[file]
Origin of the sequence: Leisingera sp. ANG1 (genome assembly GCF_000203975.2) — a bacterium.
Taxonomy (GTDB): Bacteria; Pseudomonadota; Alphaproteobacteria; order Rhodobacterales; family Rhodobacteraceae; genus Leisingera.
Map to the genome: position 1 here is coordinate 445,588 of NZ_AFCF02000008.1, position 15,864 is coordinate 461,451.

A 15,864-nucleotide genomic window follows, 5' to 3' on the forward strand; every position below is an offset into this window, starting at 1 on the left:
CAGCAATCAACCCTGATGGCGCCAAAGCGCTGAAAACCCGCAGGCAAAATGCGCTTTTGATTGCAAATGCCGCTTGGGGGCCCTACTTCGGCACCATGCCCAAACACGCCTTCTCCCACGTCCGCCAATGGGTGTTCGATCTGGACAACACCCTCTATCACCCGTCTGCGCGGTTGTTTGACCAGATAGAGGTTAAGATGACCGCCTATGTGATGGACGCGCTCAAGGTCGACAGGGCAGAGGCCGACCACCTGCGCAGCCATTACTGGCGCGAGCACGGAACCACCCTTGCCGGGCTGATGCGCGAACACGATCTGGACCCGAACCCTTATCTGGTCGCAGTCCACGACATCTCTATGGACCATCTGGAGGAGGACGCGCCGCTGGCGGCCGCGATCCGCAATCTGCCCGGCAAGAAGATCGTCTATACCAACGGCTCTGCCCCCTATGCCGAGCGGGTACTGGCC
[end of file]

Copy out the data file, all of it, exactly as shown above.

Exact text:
Origin of the sequence: Leisingera sp. ANG1 (genome assembly GCF_000203975.2) — a bacterium.
Taxonomy (GTDB): Bacteria; Pseudomonadota; Alphaproteobacteria; order Rhodobacterales; family Rhodobacteraceae; genus Leisingera.
Map to the genome: position 1 here is coordinate 445,588 of NZ_AFCF02000008.1, position 15,864 is coordinate 461,451.

A 15,864-nucleotide genomic window follows, 5' to 3' on the forward strand; every position below is an offset into this window, starting at 1 on the left:
CAGCAATCAACCCTGATGGCGCCAAAGCGCTGAAAACCCGCAGGCAAAATGCGCTTTTGATTGCAAATGCCGCTTGGGGGCCCTACTTCGGCACCATGCCCAAACACGCCTTCTCCCACGTCCGCCAATGGGTGTTCGATCTGGACAACACCCTCTATCACCCGTCTGCGCGGTTGTTTGACCAGATAGAGGTTAAGATGACCGCCTATGTGATGGACGCGCTCAAGGTCGACAGGGCAGAGGCCGACCACCTGCGCAGCCATTACTGGCGCGAGCACGGAACCACCCTTGCCGGGCTGATGCGCGAACACGATCTGGACCCGAACCCTTATCTGGTCGCAGTCCACGACATCTCTATGGACCATCTGGAGGAGGACGCGCCGCTGGCGGCCGCGATCCGCAATCTGCCCGGCAAGAAGATCGTCTATACCAACGGCTCTGCCCCCTATGCCGAGCGGGTACTGGCC